Q&A: Guy Raz of How I Built This on Doing Business in a Pandemic
(Bloomberg Businessweek) -- Guy Raz, whose voice you know from his NPR podcast How I Built This, realized a few years ago that he was sitting on more than 500 multi-hour interviews with entrepreneurs and chief executive officers. “I was talking to a business school professor who said, ‘Wow, you have an incredible dataset.’” That conversation led to his new book, How I Built This: The Unexpected Paths to Success From the World’s Most Inspiring Entrepreneurs, which is out on Sept. 15. It collapses hundreds of stories into one, advice-filled tale that runs the business cycle, from idea to launch to exit. I asked him about these inspiring people—as well as the mundane world of working from home. Here are edited excerpts:
Is remote work the long-standing norm for entrepreneurs?
More than half of the businesses that I’ve featured started at home, if not 60% or 70%. Most of the time it’s because they don’t have another option and, in virtually every case, because they can make their product from home. Chet Pipkin, who founded [electronics company] Belkin, started in his mom and dad’s garage. Same story with Lisa Price, who started Carol’s Daughter—she started mixing creams and oils in her kitchen. And with Peter Rahal, who started RxBar and began to grind and mash up dates and nuts and egg powder.
What do you think post-pandemic remote working will look like?
I don’t think it’s a substitute for working in the office. There’s none of the hallway serendipity, nor the togetherness of the lunch table. Eventually we will probably have more hybrid models, where we will work from home but also be in the office to interact and communicate, because that’s where great ideas come from.
How are entrepreneurs doing these days?
This is the most challenging moment for any business leader or entrepreneur. Even if you’re running Slack or Zoom, those companies have challenges because they’ve had to onboard millions of people in a short period of time.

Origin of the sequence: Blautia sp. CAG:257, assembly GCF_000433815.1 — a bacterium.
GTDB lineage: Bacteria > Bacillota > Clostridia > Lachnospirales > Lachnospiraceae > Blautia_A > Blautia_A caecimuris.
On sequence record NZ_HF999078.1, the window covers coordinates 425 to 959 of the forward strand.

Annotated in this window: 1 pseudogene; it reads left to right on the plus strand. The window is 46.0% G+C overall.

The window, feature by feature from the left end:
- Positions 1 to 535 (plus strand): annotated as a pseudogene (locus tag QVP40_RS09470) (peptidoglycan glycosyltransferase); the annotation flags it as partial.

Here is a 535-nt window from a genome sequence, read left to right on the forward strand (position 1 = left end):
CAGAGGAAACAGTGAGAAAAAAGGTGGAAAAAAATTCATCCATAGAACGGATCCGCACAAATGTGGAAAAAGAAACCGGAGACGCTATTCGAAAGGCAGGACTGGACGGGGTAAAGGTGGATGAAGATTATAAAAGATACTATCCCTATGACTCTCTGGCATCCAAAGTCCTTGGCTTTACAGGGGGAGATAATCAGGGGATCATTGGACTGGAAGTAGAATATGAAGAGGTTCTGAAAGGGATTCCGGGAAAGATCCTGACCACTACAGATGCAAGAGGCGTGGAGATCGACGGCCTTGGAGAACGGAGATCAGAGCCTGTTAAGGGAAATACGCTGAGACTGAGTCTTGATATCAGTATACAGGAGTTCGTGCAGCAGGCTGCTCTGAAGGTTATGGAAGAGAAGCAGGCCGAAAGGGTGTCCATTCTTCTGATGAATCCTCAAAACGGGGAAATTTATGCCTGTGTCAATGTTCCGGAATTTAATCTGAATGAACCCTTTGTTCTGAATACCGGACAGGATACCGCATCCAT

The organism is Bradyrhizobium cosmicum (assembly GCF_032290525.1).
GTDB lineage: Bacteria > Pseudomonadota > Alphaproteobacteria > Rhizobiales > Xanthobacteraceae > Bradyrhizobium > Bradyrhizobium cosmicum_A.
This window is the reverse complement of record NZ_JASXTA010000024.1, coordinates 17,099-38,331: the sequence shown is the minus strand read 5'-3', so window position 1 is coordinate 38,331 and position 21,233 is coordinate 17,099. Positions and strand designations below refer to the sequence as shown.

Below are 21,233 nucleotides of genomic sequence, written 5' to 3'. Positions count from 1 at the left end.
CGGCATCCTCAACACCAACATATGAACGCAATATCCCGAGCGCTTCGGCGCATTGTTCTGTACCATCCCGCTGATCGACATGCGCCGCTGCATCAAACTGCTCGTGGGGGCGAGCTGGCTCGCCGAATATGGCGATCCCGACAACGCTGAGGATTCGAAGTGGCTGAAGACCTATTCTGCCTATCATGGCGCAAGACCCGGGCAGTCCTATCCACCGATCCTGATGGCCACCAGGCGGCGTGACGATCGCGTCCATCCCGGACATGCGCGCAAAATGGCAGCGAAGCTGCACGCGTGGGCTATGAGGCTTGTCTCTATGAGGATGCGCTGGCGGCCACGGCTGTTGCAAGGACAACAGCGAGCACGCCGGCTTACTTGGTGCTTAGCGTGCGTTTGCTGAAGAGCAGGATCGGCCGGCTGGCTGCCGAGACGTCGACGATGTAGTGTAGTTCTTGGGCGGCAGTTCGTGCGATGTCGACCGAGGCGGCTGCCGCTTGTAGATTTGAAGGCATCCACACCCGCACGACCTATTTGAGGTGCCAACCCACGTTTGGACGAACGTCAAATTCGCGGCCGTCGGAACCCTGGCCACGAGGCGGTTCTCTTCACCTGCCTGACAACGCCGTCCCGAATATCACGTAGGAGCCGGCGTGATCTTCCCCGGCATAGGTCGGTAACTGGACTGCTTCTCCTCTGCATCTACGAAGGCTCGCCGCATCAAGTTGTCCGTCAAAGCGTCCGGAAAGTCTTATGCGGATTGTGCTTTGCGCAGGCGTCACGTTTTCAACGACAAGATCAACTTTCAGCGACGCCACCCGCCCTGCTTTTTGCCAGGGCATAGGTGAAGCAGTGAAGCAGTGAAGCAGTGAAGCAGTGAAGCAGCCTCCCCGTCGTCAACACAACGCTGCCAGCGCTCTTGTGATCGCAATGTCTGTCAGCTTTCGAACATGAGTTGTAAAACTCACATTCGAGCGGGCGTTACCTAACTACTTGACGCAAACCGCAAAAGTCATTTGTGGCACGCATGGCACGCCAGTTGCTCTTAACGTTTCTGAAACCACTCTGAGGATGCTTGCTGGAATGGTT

How are CEOs of struggling companies holding up?
We’ve had some honest conversations with people like Jen Hyman of Rent the Runway [which closed its retail stores in mid-August]. We had Brian Chesky, CEO of Airbnb, on recently, who saw his business go down 80% in a matter of weeks and had to lay off 25% of staff. And his answer was: “Well, I wake up, I put on sweatpants, and I stare at my computer for 18 hours.”
What mindset is getting them through?
They’re taking the long view. They’ve been through crises in starting a company and understand that crisis is part and parcel of any kind of startup. They understand that if they can survive this, if they can conserve cash, if they can cut costs and keep the ship afloat, they will survive and be OK.
What does success look like?
The companies that are surviving and even thriving are the ones that have taken big swings and done disruptive things that are kind of radical. It doesn’t have to be a costly decision, but it has to be radical, because a lot of these innovative decisions come out of crises. There’s a sense of radical necessity.
What do entrepreneurs need to know?
That a business is a series of problems you have to solve, one step at a time. You jump on one lily pad, you solve that problem, and then you go to the next lily pad and solve that problem. And when a business becomes sustainable is when the problems become manageable. The problems never end, but eventually they just become part of the routine.
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